ALEXANDRIA, Va. (Feb. 26, 2020) – The Alliance for Pharmacy Compounding, American Pharmacists Association, American Society of Consultant Pharmacists, National Alliance of State Pharmacy Associations, and National Community Pharmacists Association collectively urged “reinvigorated and reimagined antitrust enforcement policy” in joint comments submitted today to the Federal Trade Commission and the Department of Justice Antitrust Division. Earlier this year, the agencies proposed new guidelines for determining how to evaluate and whether to approve potential mergers seeking to combine companies that don’t compete with one another but operate in the same supply chain.
Citing the recent CVS Health/Aetna and Cigna/Express Scripts mergers as well as the OptumRx affiliation with UnitedHealthcare, the pharmacy groups report that vertical consolidation in the pharmacy sector has yielded significant anticompetitive effects without promised improvements in cost or quality of care. The groups urge the agencies to use this opportunity to create a regulatory regime that does not allow these transactions to unduly harm healthcare access, quality, and service, and said:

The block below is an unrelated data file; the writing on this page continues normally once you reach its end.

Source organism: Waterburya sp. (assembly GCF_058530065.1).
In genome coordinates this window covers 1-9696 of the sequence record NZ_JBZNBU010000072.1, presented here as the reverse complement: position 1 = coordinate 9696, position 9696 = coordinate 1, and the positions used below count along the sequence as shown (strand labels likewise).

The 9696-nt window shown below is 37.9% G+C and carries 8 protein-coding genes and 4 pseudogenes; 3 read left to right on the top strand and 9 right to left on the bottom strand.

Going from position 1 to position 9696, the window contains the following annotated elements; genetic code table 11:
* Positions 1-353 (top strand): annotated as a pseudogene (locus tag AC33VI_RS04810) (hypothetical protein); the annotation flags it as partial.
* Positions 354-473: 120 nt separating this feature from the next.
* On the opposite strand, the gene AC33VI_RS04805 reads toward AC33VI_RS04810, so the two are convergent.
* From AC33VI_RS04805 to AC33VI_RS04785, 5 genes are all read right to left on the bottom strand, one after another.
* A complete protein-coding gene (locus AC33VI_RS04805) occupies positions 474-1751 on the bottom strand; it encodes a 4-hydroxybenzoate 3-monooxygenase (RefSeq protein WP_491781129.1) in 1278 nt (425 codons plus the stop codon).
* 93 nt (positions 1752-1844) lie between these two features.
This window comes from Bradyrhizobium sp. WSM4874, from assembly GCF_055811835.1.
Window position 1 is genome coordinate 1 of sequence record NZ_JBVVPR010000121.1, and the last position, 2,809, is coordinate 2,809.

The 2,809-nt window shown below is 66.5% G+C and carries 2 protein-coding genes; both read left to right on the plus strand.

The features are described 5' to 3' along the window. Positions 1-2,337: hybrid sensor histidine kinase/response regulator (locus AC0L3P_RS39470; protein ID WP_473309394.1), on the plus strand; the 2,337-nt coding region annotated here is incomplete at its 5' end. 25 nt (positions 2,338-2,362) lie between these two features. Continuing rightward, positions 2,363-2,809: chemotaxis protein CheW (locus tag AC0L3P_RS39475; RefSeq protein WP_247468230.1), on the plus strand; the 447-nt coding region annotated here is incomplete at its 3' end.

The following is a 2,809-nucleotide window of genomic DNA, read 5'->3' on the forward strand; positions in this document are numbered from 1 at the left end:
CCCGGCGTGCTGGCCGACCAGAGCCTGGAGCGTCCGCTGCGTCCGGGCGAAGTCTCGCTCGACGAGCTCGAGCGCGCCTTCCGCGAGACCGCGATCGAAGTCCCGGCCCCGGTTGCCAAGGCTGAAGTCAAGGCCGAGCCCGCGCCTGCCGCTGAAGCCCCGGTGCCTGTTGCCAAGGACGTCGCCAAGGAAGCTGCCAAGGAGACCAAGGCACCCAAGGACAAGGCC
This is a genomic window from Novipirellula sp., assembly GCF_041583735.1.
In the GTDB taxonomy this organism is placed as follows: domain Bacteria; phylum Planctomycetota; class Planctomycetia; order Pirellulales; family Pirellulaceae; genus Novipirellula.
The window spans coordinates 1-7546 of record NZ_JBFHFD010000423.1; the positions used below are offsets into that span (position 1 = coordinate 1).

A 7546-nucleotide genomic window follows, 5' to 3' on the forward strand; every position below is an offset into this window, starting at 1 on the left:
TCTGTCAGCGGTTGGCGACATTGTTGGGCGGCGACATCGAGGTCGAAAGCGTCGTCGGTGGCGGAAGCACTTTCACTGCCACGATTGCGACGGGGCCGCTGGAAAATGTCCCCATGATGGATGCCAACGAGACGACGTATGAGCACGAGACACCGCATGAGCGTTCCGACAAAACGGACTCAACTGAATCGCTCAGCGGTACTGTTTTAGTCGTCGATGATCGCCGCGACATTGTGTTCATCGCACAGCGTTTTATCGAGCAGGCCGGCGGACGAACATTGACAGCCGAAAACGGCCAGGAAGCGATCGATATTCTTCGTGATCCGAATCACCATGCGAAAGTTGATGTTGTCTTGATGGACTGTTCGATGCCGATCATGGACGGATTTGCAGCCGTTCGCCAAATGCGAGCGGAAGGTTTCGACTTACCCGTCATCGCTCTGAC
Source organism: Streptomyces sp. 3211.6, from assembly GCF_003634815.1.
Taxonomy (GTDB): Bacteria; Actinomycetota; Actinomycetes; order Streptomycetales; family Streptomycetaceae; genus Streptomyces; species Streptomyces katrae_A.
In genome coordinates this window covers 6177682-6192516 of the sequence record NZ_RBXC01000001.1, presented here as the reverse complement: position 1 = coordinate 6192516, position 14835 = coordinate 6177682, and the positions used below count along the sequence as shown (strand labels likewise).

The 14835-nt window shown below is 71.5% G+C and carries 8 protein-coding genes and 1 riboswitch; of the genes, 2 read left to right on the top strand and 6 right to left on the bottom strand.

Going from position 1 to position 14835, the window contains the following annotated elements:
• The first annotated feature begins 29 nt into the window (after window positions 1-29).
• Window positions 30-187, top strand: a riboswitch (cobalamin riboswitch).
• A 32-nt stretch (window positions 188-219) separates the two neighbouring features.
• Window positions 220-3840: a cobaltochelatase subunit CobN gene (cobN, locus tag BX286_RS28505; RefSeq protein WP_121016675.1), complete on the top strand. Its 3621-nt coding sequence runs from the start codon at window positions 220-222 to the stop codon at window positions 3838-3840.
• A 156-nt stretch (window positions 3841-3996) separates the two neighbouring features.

“A growing body of research evidence, including from current and former agency officials, shows that vertical consolidation in healthcare has led to increased prices without offsetting improvements in quality. … Given the evidence of anticompetitive harm from vertical consolidation, we ask the federal antitrust enforcement agencies to consider renewed approaches to tackling concentration in the healthcare sector. Unfortunately, the Draft Guidelines largely restate conventional analytical approaches that have failed to protect competition and healthcare consumers. The agencies’ permissive approach to vertical mergers has allowed transformational consolidation in the healthcare system, therefore, we believe a fundamental reshaping of the agencies’ vertical merger enforcement policies is necessary.”